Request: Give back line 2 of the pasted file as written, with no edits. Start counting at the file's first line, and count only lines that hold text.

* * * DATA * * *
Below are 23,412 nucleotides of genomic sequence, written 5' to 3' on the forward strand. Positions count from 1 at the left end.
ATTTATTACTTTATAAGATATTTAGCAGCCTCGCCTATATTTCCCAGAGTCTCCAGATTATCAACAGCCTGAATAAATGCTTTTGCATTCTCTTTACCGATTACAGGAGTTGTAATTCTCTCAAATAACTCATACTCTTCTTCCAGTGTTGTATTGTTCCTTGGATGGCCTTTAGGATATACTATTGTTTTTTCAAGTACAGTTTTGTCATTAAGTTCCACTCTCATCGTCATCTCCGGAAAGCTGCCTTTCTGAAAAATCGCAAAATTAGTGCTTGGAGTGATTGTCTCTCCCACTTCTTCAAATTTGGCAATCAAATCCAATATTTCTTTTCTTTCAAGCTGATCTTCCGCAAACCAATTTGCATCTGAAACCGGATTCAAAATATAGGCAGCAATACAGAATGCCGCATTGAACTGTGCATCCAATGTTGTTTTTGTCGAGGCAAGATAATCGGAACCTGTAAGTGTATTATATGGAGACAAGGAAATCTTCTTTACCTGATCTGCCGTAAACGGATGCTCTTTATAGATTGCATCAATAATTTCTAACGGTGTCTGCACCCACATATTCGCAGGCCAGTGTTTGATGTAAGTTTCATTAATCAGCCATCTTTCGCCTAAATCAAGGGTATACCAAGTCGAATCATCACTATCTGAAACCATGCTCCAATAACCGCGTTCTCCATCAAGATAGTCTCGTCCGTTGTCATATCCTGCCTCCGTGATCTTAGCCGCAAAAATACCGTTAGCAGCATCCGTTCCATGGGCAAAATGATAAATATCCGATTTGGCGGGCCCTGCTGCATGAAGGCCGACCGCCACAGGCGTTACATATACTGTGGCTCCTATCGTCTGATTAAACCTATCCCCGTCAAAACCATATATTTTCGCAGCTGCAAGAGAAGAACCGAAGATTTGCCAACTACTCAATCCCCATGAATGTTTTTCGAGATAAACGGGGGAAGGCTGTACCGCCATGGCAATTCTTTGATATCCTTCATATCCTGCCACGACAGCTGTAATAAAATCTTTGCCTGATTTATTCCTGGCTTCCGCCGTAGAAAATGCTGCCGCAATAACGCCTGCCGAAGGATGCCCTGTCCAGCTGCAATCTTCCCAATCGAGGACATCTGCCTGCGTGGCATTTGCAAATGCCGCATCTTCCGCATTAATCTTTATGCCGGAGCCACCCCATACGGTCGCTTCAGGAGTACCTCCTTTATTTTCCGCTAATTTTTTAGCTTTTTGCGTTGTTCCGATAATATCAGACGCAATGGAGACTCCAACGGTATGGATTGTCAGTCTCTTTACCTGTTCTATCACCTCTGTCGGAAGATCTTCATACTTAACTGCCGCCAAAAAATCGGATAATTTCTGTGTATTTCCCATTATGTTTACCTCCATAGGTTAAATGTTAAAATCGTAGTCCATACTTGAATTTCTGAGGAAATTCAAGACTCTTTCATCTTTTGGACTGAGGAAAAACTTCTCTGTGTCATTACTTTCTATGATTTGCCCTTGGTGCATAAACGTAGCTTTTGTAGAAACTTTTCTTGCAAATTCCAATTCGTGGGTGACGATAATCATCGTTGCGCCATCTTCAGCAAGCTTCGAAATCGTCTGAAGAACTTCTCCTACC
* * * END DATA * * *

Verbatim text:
ATTTATTACTTTATAAGATATTTAGCAGCCTCGCCTATATTTCCCAGAGTCTCCAGATTATCAACAGCCTGAATAAATGCTTTTGCATTCTCTTTACCGATTACAGGAGTTGTAATTCTCTCAAATAACTCATACTCTTCTTCCAGTGTTGTATTGTTCCTTGGATGGCCTTTAGGATATACTATTGTTTTTTCAAGTACAGTTTTGTCATTAAGTTCCACTCTCATCGTCATCTCCGGAAAGCTGCCTTTCTGAAAAATCGCAAAATTAGTGCTTGGAGTGATTGTCTCTCCCACTTCTTCAAATTTGGCAATCAAATCCAATATTTCTTTTCTTTCAAGCTGATCTTCCGCAAACCAATTTGCATCTGAAACCGGATTCAAAATATAGGCAGCAATACAGAATGCCGCATTGAACTGTGCATCCAATGTTGTTTTTGTCGAGGCAAGATAATCGGAACCTGTAAGTGTATTATATGGAGACAAGGAAATCTTCTTTACCTGATCTGCCGTAAACGGATGCTCTTTATAGATTGCATCAATAATTTCTAACGGTGTCTGCACCCACATATTCGCAGGCCAGTGTTTGATGTAAGTTTCATTAATCAGCCATCTTTCGCCTAAATCAAGGGTATACCAAGTCGAATCATCACTATCTGAAACCATGCTCCAATAACCGCGTTCTCCATCAAGATAGTCTCGTCCGTTGTCATATCCTGCCTCCGTGATCTTAGCCGCAAAAATACCGTTAGCAGCATCCGTTCCATGGGCAAAATGATAAATATCCGATTTGGCGGGCCCTGCTGCATGAAGGCCGACCGCCACAGGCGTTACATATACTGTGGCTCCTATCGTCTGATTAAACCTATCCCCGTCAAAACCATATATTTTCGCAGCTGCAAGAGAAGAACCGAAGATTTGCCAACTACTCAATCCCCATGAATGTTTTTCGAGATAAACGGGGGAAGGCTGTACCGCCATGGCAATTCTTTGATATCCTTCATATCCTGCCACGACAGCTGTAATAAAATCTTTGCCTGATTTATTCCTGGCTTCCGCCGTAGAAAATGCTGCCGCAATAACGCCTGCCGAAGGATGCCCTGTCCAGCTGCAATCTTCCCAATCGAGGACATCTGCCTGCGTGGCATTTGCAAATGCCGCATCTTCCGCATTAATCTTTATGCCGGAGCCACCCCATACGGTCGCTTCAGGAGTACCTCCTTTATTTTCCGCTAATTTTTTAGCTTTTTGCGTTGTTCCGATAATATCAGACGCAATGGAGACTCCAACGGTATGGATTGTCAGTCTCTTTACCTGTTCTATCACCTCTGTCGGAAGATCTTCATACTTAACTGCCGCCAAAAAATCGGATAATTTCTGTGTATTTCCCATTATGTTTACCTCCATAGGTTAAATGTTAAAATCGTAGTCCATACTTGAATTTCTGAGGAAATTCAAGACTCTTTCATCTTTTGGACTGAGGAAAAACTTCTCTGTGTCATTACTTTCTATGATTTGCCCTTGGTGCATAAACGTAGCTTTTGTAGAAACTTTTCTTGCAAATTCCAATTCGTGGGTGACGATAATCATCGTTGCGCCATCTTCAGCAAGCTTCGAAATCGTCTGAAGAACTTCTCCTACC